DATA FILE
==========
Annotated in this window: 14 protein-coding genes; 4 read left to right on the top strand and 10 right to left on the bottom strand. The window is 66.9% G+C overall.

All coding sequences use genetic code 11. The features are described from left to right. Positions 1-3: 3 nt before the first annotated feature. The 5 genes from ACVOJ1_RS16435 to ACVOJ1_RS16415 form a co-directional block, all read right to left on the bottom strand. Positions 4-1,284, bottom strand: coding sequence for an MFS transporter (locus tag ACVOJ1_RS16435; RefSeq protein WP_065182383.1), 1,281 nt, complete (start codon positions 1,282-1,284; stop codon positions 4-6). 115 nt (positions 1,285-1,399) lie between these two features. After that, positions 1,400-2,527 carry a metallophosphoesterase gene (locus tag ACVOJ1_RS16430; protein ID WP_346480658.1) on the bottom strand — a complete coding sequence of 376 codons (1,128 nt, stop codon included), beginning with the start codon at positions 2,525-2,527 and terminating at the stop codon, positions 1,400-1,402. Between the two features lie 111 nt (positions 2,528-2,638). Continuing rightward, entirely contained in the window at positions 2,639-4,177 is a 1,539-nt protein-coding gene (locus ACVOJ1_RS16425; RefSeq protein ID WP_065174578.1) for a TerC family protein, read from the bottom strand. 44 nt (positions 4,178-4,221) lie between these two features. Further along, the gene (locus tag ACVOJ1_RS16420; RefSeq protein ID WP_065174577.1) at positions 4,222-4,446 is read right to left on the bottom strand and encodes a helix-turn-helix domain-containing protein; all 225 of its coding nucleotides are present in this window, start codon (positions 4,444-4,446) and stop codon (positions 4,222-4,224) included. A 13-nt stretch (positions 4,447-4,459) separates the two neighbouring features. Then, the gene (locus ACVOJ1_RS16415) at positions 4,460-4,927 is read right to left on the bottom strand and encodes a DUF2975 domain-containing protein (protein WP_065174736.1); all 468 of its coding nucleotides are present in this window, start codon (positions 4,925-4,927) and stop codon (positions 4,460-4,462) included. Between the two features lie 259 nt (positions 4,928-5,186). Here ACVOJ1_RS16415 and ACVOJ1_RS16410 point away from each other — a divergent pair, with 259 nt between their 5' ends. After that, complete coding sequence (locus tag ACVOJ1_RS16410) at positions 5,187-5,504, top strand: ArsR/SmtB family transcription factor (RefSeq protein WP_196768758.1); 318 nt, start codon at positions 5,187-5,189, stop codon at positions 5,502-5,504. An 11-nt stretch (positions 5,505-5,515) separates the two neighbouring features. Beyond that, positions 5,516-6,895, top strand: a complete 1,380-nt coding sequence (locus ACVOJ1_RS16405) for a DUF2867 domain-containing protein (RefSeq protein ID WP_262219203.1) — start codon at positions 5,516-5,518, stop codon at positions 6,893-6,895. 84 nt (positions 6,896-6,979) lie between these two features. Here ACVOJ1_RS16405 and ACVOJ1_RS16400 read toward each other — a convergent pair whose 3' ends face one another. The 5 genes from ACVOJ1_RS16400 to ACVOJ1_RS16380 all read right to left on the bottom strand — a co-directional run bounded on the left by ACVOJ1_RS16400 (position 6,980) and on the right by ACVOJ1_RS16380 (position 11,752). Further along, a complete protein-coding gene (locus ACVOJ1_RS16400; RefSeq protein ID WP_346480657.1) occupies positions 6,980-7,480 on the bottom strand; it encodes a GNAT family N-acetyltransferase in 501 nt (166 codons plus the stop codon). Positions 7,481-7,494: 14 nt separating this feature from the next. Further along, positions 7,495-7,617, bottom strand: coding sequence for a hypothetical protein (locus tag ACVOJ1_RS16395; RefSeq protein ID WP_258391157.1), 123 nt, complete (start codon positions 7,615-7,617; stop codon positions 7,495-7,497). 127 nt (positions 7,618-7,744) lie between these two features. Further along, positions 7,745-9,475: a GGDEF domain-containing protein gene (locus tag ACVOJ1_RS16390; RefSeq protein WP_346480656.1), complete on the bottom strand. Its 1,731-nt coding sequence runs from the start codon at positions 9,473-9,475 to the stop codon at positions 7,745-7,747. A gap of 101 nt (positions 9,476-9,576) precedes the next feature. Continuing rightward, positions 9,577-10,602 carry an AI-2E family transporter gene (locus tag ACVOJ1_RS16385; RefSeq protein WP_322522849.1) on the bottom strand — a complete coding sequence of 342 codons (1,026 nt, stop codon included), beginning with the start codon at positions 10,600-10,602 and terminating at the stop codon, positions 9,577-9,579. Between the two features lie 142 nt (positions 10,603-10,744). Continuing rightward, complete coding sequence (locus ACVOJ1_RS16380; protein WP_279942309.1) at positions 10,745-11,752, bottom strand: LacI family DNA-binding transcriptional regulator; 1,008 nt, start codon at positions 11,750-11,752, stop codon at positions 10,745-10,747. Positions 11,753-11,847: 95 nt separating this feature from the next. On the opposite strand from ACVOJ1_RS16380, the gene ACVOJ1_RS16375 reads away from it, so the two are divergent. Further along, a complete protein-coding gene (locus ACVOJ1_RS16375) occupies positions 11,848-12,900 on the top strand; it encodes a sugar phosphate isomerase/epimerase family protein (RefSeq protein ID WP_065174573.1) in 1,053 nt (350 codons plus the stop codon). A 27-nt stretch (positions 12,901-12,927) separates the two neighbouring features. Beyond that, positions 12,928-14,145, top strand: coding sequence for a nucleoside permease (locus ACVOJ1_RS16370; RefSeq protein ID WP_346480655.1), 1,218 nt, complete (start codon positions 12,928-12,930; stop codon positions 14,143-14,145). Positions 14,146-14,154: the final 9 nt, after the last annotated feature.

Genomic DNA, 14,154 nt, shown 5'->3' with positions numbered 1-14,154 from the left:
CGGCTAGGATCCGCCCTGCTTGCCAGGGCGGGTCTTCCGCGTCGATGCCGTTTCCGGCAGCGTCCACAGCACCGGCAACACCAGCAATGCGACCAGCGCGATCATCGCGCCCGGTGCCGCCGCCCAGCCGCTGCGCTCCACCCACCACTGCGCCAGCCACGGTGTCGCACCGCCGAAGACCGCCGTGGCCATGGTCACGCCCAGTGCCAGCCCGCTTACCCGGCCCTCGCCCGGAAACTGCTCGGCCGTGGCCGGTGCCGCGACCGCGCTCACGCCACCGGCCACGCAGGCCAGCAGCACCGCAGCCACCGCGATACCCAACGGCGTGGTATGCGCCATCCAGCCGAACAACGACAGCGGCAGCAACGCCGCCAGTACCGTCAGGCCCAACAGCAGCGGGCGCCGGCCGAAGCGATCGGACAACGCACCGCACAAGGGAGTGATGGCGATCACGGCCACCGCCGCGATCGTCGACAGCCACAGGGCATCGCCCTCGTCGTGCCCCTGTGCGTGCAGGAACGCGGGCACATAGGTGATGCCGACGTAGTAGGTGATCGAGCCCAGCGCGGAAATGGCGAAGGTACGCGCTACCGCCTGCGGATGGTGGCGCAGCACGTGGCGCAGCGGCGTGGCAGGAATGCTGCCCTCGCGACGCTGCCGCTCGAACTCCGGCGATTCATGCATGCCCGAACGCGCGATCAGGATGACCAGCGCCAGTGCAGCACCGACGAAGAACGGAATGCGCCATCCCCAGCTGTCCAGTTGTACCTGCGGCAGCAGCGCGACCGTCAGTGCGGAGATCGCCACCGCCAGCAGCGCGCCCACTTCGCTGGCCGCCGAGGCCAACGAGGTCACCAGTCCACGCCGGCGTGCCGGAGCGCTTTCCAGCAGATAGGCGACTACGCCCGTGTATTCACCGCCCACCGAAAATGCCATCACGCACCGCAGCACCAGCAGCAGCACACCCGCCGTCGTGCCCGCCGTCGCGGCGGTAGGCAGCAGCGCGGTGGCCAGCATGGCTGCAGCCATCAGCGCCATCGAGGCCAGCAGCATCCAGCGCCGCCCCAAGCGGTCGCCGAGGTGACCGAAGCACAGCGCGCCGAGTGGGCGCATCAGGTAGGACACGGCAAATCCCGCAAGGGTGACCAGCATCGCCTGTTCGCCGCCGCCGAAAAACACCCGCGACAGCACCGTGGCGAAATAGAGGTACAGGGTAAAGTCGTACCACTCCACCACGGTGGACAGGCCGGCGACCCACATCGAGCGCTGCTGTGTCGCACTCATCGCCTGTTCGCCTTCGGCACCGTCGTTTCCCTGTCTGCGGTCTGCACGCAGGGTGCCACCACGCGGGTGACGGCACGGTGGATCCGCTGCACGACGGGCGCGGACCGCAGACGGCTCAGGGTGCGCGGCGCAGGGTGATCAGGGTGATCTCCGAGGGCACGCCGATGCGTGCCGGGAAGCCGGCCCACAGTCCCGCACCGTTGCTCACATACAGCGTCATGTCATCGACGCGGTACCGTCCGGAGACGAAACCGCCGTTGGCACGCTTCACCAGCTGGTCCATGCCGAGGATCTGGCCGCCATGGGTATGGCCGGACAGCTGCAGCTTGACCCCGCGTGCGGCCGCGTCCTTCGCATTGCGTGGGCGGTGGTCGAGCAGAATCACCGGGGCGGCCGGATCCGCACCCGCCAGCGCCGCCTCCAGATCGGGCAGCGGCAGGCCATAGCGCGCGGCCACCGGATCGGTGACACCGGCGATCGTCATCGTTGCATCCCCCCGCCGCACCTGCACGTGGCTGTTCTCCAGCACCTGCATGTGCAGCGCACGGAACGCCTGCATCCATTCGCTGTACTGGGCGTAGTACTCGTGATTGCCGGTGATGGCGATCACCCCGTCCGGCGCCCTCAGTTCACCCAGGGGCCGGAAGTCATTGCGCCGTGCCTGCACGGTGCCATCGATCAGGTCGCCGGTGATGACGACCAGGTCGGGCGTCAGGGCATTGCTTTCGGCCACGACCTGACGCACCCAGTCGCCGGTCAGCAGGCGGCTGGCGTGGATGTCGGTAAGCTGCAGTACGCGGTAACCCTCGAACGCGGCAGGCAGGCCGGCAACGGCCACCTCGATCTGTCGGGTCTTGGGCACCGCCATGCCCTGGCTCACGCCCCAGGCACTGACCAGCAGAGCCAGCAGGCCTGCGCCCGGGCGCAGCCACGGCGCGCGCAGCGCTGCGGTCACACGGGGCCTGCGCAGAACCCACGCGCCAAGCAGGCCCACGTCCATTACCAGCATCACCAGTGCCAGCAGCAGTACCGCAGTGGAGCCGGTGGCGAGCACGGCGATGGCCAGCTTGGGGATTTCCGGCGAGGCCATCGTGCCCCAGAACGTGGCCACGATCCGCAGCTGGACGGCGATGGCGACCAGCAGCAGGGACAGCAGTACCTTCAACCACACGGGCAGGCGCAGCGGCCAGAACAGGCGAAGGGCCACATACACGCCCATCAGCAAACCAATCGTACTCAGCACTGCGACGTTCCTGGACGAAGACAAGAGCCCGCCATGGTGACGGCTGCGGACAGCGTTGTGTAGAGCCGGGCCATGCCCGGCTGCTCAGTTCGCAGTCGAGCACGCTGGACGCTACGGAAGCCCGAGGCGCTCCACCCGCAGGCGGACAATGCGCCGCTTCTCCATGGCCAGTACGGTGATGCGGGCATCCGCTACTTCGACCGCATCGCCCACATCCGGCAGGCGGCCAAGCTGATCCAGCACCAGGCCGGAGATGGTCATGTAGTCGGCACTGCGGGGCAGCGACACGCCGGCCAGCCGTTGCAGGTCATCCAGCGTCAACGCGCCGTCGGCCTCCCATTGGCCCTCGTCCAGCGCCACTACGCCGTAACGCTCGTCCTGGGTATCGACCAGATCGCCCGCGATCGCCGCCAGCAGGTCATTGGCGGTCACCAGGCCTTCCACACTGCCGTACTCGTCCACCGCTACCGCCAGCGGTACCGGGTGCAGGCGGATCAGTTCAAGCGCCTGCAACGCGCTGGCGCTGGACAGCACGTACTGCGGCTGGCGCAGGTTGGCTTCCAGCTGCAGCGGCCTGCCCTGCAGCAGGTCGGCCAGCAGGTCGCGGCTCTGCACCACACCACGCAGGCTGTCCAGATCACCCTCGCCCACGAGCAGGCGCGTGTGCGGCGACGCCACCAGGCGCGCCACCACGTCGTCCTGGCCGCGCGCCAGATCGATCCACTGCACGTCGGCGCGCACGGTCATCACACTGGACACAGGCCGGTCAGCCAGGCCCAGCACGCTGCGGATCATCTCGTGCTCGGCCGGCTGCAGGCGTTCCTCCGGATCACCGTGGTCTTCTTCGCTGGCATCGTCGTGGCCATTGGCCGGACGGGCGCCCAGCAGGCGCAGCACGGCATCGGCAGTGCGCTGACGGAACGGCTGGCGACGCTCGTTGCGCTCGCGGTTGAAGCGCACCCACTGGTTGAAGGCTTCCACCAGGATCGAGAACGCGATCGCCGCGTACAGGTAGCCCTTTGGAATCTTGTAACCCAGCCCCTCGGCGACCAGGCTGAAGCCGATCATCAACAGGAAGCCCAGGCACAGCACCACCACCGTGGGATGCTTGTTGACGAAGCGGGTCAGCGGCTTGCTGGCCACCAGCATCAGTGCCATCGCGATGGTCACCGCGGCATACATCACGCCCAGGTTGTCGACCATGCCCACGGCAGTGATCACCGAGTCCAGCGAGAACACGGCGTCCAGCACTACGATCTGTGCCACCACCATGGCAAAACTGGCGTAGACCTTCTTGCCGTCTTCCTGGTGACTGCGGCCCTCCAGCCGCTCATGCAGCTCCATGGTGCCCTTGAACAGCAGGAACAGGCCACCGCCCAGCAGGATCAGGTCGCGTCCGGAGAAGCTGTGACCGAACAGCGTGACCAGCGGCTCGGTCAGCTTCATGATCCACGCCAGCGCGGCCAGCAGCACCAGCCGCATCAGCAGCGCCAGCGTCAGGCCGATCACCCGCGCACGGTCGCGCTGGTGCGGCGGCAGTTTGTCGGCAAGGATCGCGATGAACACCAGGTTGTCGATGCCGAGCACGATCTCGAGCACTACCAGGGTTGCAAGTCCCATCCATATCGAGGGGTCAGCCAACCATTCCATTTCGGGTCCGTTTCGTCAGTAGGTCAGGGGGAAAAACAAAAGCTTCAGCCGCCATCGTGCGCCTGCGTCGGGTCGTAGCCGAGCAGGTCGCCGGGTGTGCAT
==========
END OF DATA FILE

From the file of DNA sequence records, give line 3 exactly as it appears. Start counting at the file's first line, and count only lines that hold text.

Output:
Genomic DNA, 14,154 nt, shown 5'->3' with positions numbered 1-14,154 from the left: